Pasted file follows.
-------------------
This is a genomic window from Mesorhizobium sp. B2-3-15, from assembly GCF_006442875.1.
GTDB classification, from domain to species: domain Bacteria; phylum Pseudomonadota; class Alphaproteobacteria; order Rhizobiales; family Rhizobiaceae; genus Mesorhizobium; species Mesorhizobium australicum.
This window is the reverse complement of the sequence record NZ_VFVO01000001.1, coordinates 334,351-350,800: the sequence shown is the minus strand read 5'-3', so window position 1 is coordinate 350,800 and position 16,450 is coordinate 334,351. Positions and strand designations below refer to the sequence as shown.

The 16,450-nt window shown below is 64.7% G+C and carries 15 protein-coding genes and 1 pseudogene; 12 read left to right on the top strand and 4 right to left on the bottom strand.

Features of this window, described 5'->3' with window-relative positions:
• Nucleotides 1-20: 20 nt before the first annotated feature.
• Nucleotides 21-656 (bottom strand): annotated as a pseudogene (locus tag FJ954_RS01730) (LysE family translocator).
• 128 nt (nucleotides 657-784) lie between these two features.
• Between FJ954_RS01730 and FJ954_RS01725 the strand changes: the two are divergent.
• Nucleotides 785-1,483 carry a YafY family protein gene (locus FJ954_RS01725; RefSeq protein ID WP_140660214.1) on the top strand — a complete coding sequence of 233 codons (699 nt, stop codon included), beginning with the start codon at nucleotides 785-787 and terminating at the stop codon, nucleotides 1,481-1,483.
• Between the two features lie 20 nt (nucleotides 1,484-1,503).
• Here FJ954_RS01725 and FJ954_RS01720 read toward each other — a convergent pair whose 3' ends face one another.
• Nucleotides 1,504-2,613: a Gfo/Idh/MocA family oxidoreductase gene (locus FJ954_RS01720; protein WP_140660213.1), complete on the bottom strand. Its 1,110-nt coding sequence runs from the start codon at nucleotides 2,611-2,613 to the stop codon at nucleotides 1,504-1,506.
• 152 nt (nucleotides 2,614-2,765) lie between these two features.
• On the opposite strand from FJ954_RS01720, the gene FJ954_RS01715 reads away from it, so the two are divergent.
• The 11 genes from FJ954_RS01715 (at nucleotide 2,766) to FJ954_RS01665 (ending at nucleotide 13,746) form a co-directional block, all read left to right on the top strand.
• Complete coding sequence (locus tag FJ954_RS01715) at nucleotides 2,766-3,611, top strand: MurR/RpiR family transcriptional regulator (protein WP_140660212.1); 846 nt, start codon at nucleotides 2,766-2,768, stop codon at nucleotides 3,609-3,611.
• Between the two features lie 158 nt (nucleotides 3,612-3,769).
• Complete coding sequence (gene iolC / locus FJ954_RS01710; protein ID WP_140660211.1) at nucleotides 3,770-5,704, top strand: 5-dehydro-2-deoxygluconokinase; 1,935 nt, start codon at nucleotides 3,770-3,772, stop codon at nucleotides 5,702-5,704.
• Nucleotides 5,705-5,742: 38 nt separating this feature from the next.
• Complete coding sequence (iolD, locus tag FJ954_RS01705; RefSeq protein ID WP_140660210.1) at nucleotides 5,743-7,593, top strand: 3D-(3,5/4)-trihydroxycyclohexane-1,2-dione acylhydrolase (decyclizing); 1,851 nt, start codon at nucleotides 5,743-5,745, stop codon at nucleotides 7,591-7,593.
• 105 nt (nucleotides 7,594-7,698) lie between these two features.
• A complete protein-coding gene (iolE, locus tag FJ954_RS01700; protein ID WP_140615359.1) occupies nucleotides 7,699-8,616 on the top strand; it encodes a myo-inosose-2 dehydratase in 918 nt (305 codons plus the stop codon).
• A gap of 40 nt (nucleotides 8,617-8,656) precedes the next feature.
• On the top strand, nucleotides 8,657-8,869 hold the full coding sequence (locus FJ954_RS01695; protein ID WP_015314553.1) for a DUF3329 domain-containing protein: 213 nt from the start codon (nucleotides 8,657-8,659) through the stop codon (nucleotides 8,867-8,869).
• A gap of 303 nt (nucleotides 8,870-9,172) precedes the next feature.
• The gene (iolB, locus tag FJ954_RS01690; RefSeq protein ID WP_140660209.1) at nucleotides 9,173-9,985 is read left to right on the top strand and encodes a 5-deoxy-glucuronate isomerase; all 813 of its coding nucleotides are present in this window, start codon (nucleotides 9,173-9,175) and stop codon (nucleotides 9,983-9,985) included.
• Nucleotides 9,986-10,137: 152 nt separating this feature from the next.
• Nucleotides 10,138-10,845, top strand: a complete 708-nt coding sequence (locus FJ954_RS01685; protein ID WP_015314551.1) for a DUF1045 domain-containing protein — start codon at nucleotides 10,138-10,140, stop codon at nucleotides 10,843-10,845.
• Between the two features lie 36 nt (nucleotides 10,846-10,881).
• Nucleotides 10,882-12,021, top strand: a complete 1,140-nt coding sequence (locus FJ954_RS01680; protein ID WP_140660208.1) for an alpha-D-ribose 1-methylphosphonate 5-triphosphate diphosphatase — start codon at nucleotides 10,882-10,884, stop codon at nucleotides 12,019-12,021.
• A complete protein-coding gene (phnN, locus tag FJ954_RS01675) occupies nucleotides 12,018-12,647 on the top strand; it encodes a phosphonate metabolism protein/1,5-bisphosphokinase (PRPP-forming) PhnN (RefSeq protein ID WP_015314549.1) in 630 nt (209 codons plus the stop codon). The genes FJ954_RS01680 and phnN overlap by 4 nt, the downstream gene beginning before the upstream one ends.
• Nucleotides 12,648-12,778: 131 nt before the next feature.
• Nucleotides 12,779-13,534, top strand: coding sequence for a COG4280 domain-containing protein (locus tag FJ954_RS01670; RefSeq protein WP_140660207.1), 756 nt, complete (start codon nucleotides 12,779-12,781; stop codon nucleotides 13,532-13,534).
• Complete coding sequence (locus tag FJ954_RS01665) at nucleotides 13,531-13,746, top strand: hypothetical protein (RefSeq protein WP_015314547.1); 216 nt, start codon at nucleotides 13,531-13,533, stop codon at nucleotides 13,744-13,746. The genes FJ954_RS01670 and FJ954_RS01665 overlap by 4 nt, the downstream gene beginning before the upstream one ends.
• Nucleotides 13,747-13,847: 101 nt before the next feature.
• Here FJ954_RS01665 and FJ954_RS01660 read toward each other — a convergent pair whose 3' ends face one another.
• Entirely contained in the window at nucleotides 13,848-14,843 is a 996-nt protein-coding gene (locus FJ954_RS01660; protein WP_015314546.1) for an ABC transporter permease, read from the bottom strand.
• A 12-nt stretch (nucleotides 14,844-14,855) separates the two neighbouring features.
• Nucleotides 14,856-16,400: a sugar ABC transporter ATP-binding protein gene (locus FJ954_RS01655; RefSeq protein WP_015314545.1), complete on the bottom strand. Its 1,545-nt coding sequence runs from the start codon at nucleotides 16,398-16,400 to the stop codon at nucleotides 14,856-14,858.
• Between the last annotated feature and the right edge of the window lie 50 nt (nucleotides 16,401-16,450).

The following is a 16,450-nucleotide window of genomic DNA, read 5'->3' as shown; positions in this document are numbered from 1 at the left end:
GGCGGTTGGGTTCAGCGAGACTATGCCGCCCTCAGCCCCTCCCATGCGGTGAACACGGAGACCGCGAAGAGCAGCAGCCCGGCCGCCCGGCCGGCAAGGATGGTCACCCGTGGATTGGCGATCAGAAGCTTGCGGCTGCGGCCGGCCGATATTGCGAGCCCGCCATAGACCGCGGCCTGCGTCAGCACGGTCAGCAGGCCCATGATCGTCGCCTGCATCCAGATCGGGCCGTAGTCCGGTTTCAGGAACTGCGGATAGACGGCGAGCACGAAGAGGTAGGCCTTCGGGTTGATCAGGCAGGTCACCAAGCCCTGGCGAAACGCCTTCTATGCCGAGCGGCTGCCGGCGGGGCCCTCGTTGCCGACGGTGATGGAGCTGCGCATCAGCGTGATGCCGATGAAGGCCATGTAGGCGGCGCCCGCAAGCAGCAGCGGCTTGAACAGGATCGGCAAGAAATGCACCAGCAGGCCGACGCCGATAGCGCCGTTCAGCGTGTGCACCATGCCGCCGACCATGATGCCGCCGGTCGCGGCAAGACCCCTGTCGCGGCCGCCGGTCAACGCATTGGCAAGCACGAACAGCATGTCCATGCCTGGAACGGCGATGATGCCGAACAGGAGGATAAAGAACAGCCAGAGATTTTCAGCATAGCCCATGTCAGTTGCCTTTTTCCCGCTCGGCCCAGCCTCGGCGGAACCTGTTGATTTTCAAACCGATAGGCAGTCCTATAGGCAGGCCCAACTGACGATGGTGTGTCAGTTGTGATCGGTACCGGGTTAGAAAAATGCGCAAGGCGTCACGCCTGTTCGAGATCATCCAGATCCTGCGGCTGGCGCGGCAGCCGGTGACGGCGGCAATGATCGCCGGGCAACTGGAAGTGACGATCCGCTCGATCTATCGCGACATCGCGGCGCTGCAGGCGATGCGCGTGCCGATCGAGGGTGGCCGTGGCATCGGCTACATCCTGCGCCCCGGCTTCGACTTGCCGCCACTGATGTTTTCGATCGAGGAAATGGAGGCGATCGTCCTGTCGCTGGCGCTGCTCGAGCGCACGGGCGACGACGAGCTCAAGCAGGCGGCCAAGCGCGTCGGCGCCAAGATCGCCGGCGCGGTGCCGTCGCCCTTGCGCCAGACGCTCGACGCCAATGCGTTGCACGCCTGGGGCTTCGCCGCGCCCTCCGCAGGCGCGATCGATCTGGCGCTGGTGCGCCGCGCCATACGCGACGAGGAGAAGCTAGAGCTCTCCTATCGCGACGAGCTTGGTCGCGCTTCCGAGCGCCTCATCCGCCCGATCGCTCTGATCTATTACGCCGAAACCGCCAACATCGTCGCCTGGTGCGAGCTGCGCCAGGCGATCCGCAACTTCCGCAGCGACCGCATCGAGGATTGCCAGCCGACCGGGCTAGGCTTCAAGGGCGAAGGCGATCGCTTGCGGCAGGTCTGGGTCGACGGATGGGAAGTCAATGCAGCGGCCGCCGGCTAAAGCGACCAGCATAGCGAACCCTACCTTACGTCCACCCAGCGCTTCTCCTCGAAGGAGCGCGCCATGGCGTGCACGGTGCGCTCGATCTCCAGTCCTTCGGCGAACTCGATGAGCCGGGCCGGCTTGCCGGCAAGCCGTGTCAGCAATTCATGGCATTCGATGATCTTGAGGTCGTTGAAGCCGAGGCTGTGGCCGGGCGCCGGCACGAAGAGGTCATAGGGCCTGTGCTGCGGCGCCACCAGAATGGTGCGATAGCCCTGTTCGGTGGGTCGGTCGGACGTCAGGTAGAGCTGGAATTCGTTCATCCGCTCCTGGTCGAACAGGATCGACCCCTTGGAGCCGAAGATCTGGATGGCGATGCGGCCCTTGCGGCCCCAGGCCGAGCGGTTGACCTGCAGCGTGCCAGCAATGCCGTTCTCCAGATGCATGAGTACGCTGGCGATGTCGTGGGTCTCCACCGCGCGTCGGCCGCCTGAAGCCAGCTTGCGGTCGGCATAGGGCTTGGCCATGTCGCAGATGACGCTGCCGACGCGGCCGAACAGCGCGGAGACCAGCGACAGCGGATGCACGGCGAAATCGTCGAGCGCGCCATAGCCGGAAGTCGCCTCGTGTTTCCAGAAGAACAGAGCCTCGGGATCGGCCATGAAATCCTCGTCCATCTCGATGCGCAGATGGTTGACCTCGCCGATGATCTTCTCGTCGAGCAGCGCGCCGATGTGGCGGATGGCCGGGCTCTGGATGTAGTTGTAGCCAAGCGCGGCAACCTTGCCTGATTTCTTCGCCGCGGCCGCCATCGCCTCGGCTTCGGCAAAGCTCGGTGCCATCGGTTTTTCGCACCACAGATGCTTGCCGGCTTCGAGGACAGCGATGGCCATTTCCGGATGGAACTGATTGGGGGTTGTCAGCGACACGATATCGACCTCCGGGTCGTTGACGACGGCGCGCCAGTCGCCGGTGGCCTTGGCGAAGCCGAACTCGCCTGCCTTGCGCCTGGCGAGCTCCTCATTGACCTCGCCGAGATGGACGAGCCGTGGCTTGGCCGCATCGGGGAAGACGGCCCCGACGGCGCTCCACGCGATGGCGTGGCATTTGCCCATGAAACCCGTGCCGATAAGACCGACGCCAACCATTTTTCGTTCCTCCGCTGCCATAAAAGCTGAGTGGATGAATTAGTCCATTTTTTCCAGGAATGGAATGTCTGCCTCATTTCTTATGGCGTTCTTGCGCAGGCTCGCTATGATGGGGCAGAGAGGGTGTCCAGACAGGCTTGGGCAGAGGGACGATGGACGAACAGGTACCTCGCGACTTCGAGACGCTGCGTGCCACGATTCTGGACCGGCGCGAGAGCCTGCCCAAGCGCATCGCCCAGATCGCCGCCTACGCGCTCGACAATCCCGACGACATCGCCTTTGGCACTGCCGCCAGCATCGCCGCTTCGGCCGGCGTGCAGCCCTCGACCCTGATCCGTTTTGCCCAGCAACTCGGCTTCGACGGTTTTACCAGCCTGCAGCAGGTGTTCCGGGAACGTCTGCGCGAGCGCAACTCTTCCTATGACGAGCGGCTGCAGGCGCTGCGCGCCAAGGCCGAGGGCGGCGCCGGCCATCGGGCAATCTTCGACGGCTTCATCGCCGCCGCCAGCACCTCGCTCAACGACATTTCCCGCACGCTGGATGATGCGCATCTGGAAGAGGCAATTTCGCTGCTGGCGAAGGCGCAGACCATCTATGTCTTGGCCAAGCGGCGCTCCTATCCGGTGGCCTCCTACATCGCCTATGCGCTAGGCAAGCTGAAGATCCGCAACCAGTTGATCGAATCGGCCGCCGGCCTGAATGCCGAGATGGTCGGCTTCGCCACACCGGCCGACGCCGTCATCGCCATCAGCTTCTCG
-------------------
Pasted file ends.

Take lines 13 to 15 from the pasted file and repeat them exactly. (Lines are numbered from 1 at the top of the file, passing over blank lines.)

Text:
• Nucleotides 1,504-2,613: a Gfo/Idh/MocA family oxidoreductase gene (locus FJ954_RS01720; protein WP_140660213.1), complete on the bottom strand. Its 1,110-nt coding sequence runs from the start codon at nucleotides 2,611-2,613 to the stop codon at nucleotides 1,504-1,506.
• 152 nt (nucleotides 2,614-2,765) lie between these two features.
• On the opposite strand from FJ954_RS01720, the gene FJ954_RS01715 reads away from it, so the two are divergent.